Misbehaving: The Making of Behavioral Economics
Richard H. Thaler
Format: PDF / Kindle (mobi) / ePub
Get ready to change the way you think about economics.
Richard H. Thaler has spent his career studying the radical notion that the central agents in the economy are humans―predictable, error-prone individuals. Misbehaving is his arresting, frequently hilarious account of the struggle to bring an academic discipline back down to earth―and change the way we think about economics, ourselves, and our world.
Traditional economics assumes rational actors. Early in his research, Thaler realized these Spock-like automatons were nothing like real people. Whether buying a clock radio, selling basketball tickets, or applying for a mortgage, we all succumb to biases and make decisions that deviate from the standards of rationality assumed by economists. In other words, we misbehave. More importantly, our misbehavior has serious consequences. Dismissed at first by economists as an amusing sideshow, the study of human miscalculations and their effects on markets now drives efforts to make better decisions in our lives, our businesses, and our governments.
Coupling recent discoveries in human psychology with a practical understanding of incentives and market behavior, Thaler enlightens readers about how to make smarter decisions in an increasingly mystifying world. He reveals how behavioral economic analysis opens up new ways to look at everything from household finance to assigning faculty offices in a new building, to TV game shows, the NFL draft, and businesses like Uber.
Laced with antic stories of Thaler’s spirited battles with the bastions of traditional economic thinking, Misbehaving is a singular look into profound human foibles. When economics meets psychology, the implications for individuals, managers, and policy makers are both profound and entertaining.
Shortlisted for the Financial Times & McKinsey Business Book of the Year Award
the only thing stopping the Saints from winning a championship soon was the acquisition of one player, a running back named Ricky Williams. The Saints owned the number twelve pick, and Ditka was worried that Williams would be snapped up before their turn came, so he announced publicly that he would be willing to trade away all of his picks if he could get Williams (not the smartest negotiation strategy). When it was the Washington Redskins’ turn at the fifth pick and Ricky Williams was still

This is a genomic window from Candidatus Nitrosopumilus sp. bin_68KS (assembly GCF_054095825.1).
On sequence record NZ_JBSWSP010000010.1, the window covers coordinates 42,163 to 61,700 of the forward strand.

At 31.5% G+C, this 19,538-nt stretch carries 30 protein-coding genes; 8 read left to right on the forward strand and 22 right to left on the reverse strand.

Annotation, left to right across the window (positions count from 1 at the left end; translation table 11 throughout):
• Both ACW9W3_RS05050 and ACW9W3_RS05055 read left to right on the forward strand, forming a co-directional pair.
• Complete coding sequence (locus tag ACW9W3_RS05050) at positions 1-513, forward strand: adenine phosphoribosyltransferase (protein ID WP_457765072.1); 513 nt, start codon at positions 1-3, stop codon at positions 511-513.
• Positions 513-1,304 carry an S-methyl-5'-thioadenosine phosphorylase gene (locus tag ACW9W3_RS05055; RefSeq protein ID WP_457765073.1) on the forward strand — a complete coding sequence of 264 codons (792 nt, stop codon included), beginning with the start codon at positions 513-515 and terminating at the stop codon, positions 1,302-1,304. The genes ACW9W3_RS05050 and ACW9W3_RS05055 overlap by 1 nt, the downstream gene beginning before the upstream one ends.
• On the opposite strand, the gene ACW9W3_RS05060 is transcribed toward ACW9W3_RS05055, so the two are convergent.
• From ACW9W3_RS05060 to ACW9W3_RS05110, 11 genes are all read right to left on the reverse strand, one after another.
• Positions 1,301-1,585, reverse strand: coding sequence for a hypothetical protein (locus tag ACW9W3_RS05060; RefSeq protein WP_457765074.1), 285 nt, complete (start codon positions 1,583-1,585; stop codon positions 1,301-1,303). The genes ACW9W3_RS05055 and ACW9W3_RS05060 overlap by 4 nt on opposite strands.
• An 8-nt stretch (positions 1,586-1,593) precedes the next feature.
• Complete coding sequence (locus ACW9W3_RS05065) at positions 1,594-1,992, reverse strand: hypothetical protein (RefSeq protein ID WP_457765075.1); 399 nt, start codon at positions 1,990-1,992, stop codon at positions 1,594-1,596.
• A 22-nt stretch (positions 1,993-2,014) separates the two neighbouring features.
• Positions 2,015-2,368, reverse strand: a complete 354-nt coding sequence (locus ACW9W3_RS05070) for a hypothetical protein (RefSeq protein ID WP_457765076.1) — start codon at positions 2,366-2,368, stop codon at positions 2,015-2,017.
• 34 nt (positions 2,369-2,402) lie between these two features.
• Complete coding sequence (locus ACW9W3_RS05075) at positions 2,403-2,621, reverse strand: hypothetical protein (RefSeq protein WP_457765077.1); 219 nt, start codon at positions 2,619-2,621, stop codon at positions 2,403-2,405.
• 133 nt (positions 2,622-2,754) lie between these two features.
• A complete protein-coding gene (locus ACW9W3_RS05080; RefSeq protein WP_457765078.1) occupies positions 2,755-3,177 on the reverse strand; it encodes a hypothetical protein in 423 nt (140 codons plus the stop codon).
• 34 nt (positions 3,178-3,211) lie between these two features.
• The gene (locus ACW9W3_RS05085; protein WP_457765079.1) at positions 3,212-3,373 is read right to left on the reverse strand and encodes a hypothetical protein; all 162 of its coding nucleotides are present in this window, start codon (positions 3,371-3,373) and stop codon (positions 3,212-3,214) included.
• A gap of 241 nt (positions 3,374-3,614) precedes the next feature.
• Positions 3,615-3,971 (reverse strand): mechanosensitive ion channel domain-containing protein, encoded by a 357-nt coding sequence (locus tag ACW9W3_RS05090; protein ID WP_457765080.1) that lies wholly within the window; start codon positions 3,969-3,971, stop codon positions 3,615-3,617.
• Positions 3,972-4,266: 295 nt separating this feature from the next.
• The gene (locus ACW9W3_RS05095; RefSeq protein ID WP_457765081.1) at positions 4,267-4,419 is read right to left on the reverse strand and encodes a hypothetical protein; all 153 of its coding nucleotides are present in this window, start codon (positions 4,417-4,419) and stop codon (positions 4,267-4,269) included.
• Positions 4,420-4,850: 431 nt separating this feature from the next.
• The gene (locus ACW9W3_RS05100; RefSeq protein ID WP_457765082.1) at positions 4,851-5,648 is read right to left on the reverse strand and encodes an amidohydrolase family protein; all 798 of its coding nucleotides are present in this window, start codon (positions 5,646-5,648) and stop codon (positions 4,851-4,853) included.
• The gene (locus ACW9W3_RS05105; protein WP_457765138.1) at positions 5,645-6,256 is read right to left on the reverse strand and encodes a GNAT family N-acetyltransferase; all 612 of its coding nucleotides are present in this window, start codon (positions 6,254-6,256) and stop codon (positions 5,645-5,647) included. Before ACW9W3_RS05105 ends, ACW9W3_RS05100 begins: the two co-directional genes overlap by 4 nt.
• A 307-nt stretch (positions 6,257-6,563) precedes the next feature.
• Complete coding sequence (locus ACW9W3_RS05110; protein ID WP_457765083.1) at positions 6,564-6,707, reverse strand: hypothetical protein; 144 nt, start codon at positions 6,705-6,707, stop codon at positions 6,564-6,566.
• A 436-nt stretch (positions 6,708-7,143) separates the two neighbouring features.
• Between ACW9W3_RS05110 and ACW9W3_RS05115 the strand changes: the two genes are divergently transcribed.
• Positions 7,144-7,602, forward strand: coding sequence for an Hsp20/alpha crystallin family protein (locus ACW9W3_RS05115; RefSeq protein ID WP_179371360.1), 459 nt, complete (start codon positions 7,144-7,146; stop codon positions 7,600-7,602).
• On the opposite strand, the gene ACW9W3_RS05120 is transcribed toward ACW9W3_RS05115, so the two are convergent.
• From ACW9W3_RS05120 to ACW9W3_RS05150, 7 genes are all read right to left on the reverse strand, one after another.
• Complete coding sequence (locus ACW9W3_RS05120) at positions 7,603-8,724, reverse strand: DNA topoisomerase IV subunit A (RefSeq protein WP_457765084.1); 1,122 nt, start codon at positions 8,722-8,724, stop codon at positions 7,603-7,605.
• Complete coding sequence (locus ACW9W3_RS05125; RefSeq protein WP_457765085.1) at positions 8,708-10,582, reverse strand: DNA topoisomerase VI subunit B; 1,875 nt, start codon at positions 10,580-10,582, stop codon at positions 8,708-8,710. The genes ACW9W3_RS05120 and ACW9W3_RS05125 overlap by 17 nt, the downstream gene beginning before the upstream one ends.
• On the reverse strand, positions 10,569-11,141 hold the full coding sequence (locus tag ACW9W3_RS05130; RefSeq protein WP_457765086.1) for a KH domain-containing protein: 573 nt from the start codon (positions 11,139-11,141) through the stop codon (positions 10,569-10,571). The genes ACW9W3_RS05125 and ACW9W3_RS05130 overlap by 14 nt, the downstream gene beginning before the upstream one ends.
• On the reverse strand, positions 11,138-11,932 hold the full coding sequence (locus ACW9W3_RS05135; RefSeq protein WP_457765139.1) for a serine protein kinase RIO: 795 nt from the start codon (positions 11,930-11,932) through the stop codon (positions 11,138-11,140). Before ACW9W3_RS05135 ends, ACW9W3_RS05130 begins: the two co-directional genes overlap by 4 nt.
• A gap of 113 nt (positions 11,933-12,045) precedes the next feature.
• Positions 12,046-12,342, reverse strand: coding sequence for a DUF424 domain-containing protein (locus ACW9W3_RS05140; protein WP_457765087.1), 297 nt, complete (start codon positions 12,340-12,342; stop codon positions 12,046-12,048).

you subtract the compensation from the performance value, you obtain the “surplus value” to the team, that is, how much more (or less) performance value the team gets compared to how much it has to pay the player. You can think of it like the profit a team gets from the player over the length of his initial contract. FIGURE 21 The bottom line on this chart shows the surplus value. The thing to notice is that this curve is sloping upward throughout the first round. What this means is that the
doesn’t exist.” In addition, most organizations have an urgent need to learn how to learn, and then commit to this learning in order to accumulate knowledge over time. At the very least this means trying new things and keeping track of what happens. Even better would be to run actual experiments. If no one in your organization knows how to go about running a proper experiment, hire a local behavioral scientist. They are cheaper than lawyers or consultants. Speak up. Many organizational errors
rate of return. It turns out that in the conventional economics world, when the real (inflation-adjusted) interest rate on risk-free assets is low, the equity premium cannot be very large. And in the time period they studied, the real rate of return on Treasury bills was less than 1%. ‡ That might not look like a big difference, but it is huge. It takes seventy years for a portfolio to double if it’s growing at 1% per year, and fifty-two years if it’s growing at 1.35%, but only ten years if
in the final two comments both sides declared victory. I don’t know who won, but I do know that the unprecedented four-part pissing contest about our paper attracted a lot of attention. Thanks to Professor Miller, hundreds of financial economists were nudged to read our original paper, so by attacking us, Miller ended up doing us a big favor. Many readers of the Journal of Finance might otherwise not have noticed a paper about closed-end mutual funds. But nothing attracts attention more than a